Olivier manages his orchard in a way that respects nature even if he refuses the organic label (for which you must pay). No chemicals are used, only 2 or 3 treatments with copper and bacillus thuringiensis (against caterpillars) are operated each year. Olivier does not mow grass around the trees to let nature fight aphids. The orchard’s trees are ungrafted and fruits are hand-picked and carefully selected. A no-pesticides policy demands great responsiveness as one must reacts quickly when pest shows up.
The range currently includes a dozen products that can be purchased on La Muse du Verger’s website:
- L’Épine du Lévézou, 17° (13,5€/50cl et 15,5€/70cl): aperitive drink made from wine, sugar, alcohol, and blackthorn.
- L’Amusette, 14° (16,5€/70cl): ratafia made from apple juice and apple spirit. Apples are the first fruits Olivier distilled. As a matter of fact, the ‘Passerose de Saint-Beauzély’, the local variety, grows on Olivier’s orchard which was a nice surprise since this variety is rather close to cider apples and is therefore perfect for distillation. Within La Muse du Verger product range, the apple is solely dedicated to the making of this aperitive drink.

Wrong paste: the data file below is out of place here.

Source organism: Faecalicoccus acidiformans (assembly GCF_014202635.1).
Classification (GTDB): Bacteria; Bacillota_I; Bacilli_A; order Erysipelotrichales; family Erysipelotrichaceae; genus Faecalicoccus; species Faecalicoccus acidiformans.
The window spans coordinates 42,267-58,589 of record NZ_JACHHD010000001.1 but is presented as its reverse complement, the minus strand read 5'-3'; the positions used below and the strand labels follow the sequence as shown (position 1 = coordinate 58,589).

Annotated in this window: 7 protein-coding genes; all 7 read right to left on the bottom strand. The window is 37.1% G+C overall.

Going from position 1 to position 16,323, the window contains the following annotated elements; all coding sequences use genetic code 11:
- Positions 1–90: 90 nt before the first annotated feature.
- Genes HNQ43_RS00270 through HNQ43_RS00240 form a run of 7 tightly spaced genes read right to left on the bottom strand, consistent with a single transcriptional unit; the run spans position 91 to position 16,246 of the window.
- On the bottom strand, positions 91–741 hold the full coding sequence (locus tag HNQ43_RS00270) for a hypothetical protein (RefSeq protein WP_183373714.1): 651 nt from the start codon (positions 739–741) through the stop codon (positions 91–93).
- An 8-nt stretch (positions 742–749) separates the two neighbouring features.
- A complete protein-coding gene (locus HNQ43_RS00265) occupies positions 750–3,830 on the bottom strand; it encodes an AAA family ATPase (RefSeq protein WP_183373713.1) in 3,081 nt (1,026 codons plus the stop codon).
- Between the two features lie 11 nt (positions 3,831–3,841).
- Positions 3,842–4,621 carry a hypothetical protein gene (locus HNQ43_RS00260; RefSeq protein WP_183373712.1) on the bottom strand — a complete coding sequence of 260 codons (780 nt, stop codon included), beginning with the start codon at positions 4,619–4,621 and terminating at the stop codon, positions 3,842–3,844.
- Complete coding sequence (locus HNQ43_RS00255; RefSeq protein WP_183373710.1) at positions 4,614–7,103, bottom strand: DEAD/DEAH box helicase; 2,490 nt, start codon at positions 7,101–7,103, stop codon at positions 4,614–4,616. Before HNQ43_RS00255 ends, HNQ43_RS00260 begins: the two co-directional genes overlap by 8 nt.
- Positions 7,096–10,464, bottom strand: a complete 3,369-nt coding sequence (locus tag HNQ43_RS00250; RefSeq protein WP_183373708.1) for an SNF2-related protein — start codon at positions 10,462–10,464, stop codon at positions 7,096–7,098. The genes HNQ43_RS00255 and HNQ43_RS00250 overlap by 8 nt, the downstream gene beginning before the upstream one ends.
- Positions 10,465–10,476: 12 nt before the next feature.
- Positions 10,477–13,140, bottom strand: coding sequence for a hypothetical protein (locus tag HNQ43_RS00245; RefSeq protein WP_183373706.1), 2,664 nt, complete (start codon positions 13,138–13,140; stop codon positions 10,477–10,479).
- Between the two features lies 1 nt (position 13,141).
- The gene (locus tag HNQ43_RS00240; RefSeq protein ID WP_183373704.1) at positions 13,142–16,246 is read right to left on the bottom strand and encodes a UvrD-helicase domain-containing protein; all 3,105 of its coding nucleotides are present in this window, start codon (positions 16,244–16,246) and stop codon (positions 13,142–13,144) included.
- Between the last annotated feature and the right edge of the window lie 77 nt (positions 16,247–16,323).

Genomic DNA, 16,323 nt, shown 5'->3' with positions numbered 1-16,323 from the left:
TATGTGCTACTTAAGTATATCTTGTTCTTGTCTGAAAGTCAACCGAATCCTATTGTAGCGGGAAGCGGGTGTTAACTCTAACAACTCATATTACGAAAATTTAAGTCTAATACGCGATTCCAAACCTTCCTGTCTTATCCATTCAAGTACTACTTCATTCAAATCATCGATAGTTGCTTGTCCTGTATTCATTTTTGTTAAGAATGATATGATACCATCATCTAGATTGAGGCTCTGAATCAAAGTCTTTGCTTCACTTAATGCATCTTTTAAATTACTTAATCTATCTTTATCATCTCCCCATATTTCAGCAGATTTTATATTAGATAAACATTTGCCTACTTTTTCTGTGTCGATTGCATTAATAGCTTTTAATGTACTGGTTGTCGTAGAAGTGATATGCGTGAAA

- Eau-de-vie d’Orange, 45° (17€/20cl et 29,50€/50cl): the fruits come from Andalusia and are distilled with some of their peel. A mandarin spirit is likely to be released in the near future from the “Tardivo” variety.
- Eau-de-vie de coing, 43° (17€/20cl et 29,50€/50cl): Olivier’s wild quinces have a more pronounced taste than grafted quinces. The fruits are wiped and cleaned before distillation.